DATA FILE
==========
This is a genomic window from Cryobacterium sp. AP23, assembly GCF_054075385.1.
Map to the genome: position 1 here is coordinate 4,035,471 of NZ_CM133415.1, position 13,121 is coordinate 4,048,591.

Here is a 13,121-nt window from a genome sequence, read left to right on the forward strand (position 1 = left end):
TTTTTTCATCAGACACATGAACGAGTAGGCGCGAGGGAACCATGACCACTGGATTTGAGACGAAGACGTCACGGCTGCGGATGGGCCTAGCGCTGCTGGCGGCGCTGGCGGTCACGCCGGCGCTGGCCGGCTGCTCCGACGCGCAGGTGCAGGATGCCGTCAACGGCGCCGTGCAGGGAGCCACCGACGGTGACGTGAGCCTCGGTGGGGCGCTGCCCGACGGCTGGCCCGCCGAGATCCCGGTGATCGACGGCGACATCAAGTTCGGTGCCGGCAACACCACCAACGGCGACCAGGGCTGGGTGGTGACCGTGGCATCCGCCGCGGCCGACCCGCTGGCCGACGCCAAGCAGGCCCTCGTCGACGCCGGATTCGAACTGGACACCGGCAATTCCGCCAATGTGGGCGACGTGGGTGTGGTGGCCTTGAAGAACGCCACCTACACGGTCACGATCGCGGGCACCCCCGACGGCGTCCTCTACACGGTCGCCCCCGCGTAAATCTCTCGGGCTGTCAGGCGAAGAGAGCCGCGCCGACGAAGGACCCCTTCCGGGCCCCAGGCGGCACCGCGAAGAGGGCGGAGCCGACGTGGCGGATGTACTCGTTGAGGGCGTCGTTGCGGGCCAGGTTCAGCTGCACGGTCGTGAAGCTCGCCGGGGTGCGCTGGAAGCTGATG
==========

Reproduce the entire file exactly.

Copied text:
This is a genomic window from Cryobacterium sp. AP23, assembly GCF_054075385.1.
Map to the genome: position 1 here is coordinate 4,035,471 of NZ_CM133415.1, position 13,121 is coordinate 4,048,591.

Here is a 13,121-nt window from a genome sequence, read left to right on the forward strand (position 1 = left end):
TTTTTTCATCAGACACATGAACGAGTAGGCGCGAGGGAACCATGACCACTGGATTTGAGACGAAGACGTCACGGCTGCGGATGGGCCTAGCGCTGCTGGCGGCGCTGGCGGTCACGCCGGCGCTGGCCGGCTGCTCCGACGCGCAGGTGCAGGATGCCGTCAACGGCGCCGTGCAGGGAGCCACCGACGGTGACGTGAGCCTCGGTGGGGCGCTGCCCGACGGCTGGCCCGCCGAGATCCCGGTGATCGACGGCGACATCAAGTTCGGTGCCGGCAACACCACCAACGGCGACCAGGGCTGGGTGGTGACCGTGGCATCCGCCGCGGCCGACCCGCTGGCCGACGCCAAGCAGGCCCTCGTCGACGCCGGATTCGAACTGGACACCGGCAATTCCGCCAATGTGGGCGACGTGGGTGTGGTGGCCTTGAAGAACGCCACCTACACGGTCACGATCGCGGGCACCCCCGACGGCGTCCTCTACACGGTCGCCCCCGCGTAAATCTCTCGGGCTGTCAGGCGAAGAGAGCCGCGCCGACGAAGGACCCCTTCCGGGCCCCAGGCGGCACCGCGAAGAGGGCGGAGCCGACGTGGCGGATGTACTCGTTGAGGGCGTCGTTGCGGGCCAGGTTCAGCTGCACGGTCGTGAAGCTCGCCGGGGTGCGCTGGAAGCTGATG